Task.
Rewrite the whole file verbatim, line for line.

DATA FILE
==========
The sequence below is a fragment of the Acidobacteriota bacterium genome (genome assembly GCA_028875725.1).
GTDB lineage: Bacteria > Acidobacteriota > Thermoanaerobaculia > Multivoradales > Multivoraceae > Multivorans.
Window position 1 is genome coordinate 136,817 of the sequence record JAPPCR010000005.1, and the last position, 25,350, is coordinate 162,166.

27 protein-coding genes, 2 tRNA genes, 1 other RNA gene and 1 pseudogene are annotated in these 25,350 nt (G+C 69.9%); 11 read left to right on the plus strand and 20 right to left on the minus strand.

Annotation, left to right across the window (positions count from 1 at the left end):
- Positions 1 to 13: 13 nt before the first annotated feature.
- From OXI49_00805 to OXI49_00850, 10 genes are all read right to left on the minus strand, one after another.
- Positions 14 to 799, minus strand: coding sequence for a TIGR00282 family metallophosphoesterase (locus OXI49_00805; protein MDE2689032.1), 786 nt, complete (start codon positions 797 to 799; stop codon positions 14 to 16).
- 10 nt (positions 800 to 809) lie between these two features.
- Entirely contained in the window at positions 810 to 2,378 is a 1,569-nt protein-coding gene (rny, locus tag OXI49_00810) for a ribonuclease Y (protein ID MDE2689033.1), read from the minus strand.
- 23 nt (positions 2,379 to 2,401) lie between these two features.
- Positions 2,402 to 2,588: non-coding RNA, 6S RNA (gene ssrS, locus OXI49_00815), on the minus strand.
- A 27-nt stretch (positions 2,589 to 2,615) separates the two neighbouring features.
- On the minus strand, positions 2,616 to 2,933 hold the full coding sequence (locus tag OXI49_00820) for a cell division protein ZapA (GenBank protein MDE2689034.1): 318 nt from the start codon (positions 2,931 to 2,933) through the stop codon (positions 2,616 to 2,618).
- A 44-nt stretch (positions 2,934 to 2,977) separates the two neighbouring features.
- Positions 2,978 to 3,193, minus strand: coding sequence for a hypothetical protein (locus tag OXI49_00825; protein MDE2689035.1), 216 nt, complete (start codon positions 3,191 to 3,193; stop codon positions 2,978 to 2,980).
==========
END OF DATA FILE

The sequence below is a fragment of the Acidobacteriota bacterium genome (genome assembly GCA_028875725.1).
GTDB lineage: Bacteria > Acidobacteriota > Thermoanaerobaculia > Multivoradales > Multivoraceae > Multivorans.
Window position 1 is genome coordinate 136,817 of the sequence record JAPPCR010000005.1, and the last position, 25,350, is coordinate 162,166.

27 protein-coding genes, 2 tRNA genes, 1 other RNA gene and 1 pseudogene are annotated in these 25,350 nt (G+C 69.9%); 11 read left to right on the plus strand and 20 right to left on the minus strand.

Annotation, left to right across the window (positions count from 1 at the left end):
- Positions 1 to 13: 13 nt before the first annotated feature.
- From OXI49_00805 to OXI49_00850, 10 genes are all read right to left on the minus strand, one after another.
- Positions 14 to 799, minus strand: coding sequence for a TIGR00282 family metallophosphoesterase (locus OXI49_00805; protein MDE2689032.1), 786 nt, complete (start codon positions 797 to 799; stop codon positions 14 to 16).
- 10 nt (positions 800 to 809) lie between these two features.
- Entirely contained in the window at positions 810 to 2,378 is a 1,569-nt protein-coding gene (rny, locus tag OXI49_00810) for a ribonuclease Y (protein ID MDE2689033.1), read from the minus strand.
- 23 nt (positions 2,379 to 2,401) lie between these two features.
- Positions 2,402 to 2,588: non-coding RNA, 6S RNA (gene ssrS, locus OXI49_00815), on the minus strand.
- A 27-nt stretch (positions 2,589 to 2,615) separates the two neighbouring features.
- On the minus strand, positions 2,616 to 2,933 hold the full coding sequence (locus tag OXI49_00820) for a cell division protein ZapA (GenBank protein MDE2689034.1): 318 nt from the start codon (positions 2,931 to 2,933) through the stop codon (positions 2,616 to 2,618).
- A 44-nt stretch (positions 2,934 to 2,977) separates the two neighbouring features.
- Positions 2,978 to 3,193, minus strand: coding sequence for a hypothetical protein (locus tag OXI49_00825; protein MDE2689035.1), 216 nt, complete (start codon positions 3,191 to 3,193; stop codon positions 2,978 to 2,980).